The chemical in this study used to control ticks is fipronil, which is the active ingredient in many of the popular topical flea and tick control products (e.g., Frontline®) for household pets. The concentration of fipronil in the bait boxes is 10 times less than that found in topical flea and tick control products (Frontline®) used on household pets. The likelihood of coming into direct contact with the wick containing this low-concentration fipronil is very low, because it is encased in a child-resistant rodent bait box. Fipronil is harmful if absorbed through the skin, inhaled or swallowed. Health effects from a brief exposure to fipronil depend on how someone is exposed to the chemical. Direct, short-term contact with skin can result in slight skin irritation. Signs and symptoms from a brief exposure to fipronil generally improve and clear up without treatment.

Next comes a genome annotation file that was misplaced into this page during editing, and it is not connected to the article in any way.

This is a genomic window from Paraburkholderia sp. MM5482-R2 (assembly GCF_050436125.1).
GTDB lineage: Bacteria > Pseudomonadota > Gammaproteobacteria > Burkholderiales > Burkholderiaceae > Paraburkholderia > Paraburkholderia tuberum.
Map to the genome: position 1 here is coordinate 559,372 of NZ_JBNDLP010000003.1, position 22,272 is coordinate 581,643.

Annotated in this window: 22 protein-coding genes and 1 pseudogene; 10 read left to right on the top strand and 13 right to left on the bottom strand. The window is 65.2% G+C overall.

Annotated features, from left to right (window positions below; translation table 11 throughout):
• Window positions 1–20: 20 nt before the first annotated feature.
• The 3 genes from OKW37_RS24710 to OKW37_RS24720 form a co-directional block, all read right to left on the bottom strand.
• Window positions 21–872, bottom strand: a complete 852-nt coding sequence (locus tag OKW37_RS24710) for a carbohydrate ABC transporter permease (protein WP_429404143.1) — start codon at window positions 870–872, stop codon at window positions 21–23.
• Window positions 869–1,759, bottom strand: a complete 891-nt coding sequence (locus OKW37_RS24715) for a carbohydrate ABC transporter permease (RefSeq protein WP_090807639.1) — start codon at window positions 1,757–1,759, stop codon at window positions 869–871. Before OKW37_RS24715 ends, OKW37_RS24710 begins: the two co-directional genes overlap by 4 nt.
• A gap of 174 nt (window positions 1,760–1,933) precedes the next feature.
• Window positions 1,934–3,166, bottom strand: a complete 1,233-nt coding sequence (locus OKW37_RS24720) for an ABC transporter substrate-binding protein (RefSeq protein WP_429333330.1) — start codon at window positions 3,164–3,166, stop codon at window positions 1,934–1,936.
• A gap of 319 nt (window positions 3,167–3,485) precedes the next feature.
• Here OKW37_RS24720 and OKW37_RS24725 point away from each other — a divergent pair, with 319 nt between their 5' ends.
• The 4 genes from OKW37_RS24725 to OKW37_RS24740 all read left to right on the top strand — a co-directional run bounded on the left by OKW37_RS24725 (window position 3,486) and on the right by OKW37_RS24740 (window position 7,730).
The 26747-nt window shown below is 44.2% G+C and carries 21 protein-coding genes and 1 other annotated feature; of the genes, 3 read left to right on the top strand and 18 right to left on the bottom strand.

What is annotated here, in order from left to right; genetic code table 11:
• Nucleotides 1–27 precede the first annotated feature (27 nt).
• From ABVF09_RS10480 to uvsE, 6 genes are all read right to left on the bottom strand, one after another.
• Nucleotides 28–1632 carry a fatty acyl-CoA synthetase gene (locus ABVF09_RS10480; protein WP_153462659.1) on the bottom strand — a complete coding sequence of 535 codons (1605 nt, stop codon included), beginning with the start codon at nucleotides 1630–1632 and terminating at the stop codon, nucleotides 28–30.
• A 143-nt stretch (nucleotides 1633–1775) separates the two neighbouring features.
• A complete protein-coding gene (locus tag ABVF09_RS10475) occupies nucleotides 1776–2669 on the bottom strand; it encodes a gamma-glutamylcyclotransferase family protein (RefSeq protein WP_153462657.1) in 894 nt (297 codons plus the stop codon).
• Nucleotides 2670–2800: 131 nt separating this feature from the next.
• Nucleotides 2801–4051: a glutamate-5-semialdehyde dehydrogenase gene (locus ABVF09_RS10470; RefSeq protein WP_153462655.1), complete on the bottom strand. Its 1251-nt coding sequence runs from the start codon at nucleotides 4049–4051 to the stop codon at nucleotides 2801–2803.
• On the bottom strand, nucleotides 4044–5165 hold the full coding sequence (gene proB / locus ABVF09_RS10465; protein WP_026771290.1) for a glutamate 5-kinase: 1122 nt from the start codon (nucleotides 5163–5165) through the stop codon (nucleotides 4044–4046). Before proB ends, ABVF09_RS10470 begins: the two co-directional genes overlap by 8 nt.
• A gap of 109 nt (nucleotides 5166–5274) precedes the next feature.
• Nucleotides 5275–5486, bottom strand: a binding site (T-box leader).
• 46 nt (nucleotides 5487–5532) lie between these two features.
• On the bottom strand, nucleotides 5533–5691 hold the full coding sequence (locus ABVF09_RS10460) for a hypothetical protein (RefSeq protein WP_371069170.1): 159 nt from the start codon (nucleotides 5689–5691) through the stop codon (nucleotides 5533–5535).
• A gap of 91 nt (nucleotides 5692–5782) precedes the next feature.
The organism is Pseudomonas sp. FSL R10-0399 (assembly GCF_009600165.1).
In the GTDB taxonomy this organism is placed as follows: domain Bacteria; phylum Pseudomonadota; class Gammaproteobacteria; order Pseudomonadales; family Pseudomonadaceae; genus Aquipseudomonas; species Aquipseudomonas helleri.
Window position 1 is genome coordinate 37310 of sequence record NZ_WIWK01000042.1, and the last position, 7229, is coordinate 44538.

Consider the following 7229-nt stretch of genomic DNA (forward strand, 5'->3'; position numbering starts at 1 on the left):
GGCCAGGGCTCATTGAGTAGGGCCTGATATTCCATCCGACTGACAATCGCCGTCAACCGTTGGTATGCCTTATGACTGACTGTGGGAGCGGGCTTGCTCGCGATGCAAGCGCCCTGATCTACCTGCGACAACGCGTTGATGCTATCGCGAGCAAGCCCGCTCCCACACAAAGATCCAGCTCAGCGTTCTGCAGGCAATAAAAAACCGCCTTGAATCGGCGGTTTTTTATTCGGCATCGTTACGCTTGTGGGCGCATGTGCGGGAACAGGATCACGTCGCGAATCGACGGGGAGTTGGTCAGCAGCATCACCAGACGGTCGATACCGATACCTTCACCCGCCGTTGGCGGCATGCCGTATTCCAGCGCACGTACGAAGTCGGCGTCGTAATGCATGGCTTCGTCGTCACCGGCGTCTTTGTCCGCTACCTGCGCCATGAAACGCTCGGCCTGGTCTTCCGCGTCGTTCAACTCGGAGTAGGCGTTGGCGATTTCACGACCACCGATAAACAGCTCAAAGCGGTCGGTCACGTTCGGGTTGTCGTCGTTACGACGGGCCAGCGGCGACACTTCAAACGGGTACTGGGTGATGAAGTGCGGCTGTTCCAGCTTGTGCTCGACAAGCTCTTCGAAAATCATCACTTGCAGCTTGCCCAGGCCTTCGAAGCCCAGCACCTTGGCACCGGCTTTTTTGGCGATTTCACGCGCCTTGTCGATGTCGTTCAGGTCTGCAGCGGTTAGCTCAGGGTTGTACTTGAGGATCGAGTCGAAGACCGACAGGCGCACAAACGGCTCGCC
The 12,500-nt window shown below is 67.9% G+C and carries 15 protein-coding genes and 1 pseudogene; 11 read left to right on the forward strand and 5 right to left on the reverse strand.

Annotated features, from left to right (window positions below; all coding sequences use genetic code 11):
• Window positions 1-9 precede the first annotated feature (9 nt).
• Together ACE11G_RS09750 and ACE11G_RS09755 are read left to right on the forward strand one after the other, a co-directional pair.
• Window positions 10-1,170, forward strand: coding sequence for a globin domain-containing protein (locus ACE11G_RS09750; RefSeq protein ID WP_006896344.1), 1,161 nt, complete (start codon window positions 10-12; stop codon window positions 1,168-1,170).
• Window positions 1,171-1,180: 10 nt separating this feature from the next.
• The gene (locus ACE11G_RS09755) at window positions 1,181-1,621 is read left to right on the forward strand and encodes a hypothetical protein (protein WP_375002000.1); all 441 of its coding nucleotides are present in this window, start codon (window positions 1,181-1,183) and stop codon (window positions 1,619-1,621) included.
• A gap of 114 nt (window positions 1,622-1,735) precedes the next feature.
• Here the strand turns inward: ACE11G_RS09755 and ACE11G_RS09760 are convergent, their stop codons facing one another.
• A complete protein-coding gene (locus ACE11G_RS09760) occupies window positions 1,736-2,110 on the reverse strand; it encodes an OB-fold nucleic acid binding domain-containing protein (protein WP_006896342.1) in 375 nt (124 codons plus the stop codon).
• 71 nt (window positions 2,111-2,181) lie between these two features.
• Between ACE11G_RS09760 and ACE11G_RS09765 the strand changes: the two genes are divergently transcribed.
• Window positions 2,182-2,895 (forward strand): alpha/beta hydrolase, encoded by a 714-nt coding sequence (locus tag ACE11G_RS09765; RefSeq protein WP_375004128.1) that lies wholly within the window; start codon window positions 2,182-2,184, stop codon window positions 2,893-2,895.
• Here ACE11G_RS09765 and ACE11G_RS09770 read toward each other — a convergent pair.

http://www.backyardtickstudy.org/wp-content/uploads/2017/03/BITM-Logo_long-White-tick.png 0 0 wcsutick http://www.backyardtickstudy.org/wp-content/uploads/2017/03/BITM-Logo_long-White-tick.png wcsutick2017-02-08 16:57:472017-02-08 16:57:47Is the chemical in the bait box dangerous?